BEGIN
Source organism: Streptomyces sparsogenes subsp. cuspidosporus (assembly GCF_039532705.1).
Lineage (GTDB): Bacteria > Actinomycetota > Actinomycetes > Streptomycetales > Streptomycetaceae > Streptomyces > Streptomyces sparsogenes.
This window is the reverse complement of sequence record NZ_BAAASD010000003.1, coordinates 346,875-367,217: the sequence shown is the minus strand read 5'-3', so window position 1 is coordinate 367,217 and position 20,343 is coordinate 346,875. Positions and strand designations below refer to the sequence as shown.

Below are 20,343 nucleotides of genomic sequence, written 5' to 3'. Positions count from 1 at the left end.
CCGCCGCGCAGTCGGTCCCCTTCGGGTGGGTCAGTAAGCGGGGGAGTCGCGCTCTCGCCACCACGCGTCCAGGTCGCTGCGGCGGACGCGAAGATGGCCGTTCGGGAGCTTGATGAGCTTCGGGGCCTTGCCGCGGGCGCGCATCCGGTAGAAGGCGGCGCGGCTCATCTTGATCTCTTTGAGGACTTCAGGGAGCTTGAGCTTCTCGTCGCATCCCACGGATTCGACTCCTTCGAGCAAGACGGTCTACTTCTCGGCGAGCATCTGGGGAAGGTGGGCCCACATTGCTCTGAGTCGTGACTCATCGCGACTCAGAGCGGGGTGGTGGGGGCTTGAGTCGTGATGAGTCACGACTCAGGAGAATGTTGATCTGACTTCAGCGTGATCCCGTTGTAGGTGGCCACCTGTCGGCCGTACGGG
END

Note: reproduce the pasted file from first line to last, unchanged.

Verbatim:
Source organism: Streptomyces sparsogenes subsp. cuspidosporus (assembly GCF_039532705.1).
Lineage (GTDB): Bacteria > Actinomycetota > Actinomycetes > Streptomycetales > Streptomycetaceae > Streptomyces > Streptomyces sparsogenes.
This window is the reverse complement of sequence record NZ_BAAASD010000003.1, coordinates 346,875-367,217: the sequence shown is the minus strand read 5'-3', so window position 1 is coordinate 367,217 and position 20,343 is coordinate 346,875. Positions and strand designations below refer to the sequence as shown.

Below are 20,343 nucleotides of genomic sequence, written 5' to 3'. Positions count from 1 at the left end.
CCGCCGCGCAGTCGGTCCCCTTCGGGTGGGTCAGTAAGCGGGGGAGTCGCGCTCTCGCCACCACGCGTCCAGGTCGCTGCGGCGGACGCGAAGATGGCCGTTCGGGAGCTTGATGAGCTTCGGGGCCTTGCCGCGGGCGCGCATCCGGTAGAAGGCGGCGCGGCTCATCTTGATCTCTTTGAGGACTTCAGGGAGCTTGAGCTTCTCGTCGCATCCCACGGATTCGACTCCTTCGAGCAAGACGGTCTACTTCTCGGCGAGCATCTGGGGAAGGTGGGCCCACATTGCTCTGAGTCGTGACTCATCGCGACTCAGAGCGGGGTGGTGGGGGCTTGAGTCGTGATGAGTCACGACTCAGGAGAATGTTGATCTGACTTCAGCGTGATCCCGTTGTAGGTGGCCACCTGTCGGCCGTACGGG